I've read in several places that most people over-schedule their vacations. Even citizens. "We arrive at Disneyland at 9:00 am sharp. We have 5 hours to have fun. By 2pm, we'll head over to lunch.. which we have 1 hour for. At that point, we'll trek across town to spend an hour and a half with the in-laws. At which point, we'll go do some other rigidly timed thing.." and on and on until your vacation is completely (and unrealistically) scheduled and becomes more of another exercise in time management than a vacation. At the end of it, you're grateful to get back to work because it's easier than vacation.
I tend to do the same thing on bike trips, particularly when it comes to the actual riding part. "We'll leave at 8am sharp and stop for gas at 9:15. we'll have 5 minutes to get gas and be back on the road. If you want to grab a bathroom or a snack.. well.. if it takes 3 minutes to get gas, that leaves you 2 minutes..."
More often than not, I over-schedule because I'm going somewhere and want to maximize my time at the destination. Logically, it makes sense. But that's not what riding is supposed to be about. At the risk of using a cliché, it IS about the journey and not the destination. Personally, I find both can be pretty enjoyable, but not if I'm all wired up and looking at my watch more than I'm looking at the road and the world around me.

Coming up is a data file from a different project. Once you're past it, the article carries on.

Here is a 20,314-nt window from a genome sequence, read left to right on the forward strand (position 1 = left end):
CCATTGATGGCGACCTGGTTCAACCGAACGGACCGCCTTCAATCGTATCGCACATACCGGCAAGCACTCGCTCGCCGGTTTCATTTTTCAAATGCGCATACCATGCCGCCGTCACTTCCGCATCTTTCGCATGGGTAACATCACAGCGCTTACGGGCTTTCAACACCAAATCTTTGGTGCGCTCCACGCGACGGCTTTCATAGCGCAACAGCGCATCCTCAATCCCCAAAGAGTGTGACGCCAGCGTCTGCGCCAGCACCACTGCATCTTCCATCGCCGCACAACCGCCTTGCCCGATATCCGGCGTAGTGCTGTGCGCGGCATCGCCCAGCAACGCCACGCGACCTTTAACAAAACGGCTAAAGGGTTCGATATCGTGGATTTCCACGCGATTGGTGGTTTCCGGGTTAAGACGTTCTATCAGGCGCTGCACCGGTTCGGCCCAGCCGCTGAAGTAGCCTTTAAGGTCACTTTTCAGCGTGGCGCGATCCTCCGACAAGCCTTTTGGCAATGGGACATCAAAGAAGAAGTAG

It's too easy to be analytical when you're sitting at a map and working out mileage vs gas stations. Like most of us who are fuel injected, I don't have a reserve on my gas tank and the thought of pushing my bike for a long distance sounds like less than a good time, so I try to work out stops. If the map says it'll take six hours to get where we're going, I can plan on seven or eight. Of course, if it's eight, I should add another hour to stop and eat. But that means we really need to be aware of the time. Eat fast.
Planning is a skill and I try to use it when I’m riding with others. I tend to play “host” on my rides and feel like their trip rests on me. But some amazing things happen on a motorcycle when you can just relax and enjoy the road and the ride itself. Some of my favorite and most memorable moments have happened when I was just cruising along in no particular hurry. No particular place to go, as they say. Call it “Zen” or whatever you'd like, it can be pretty wonderful.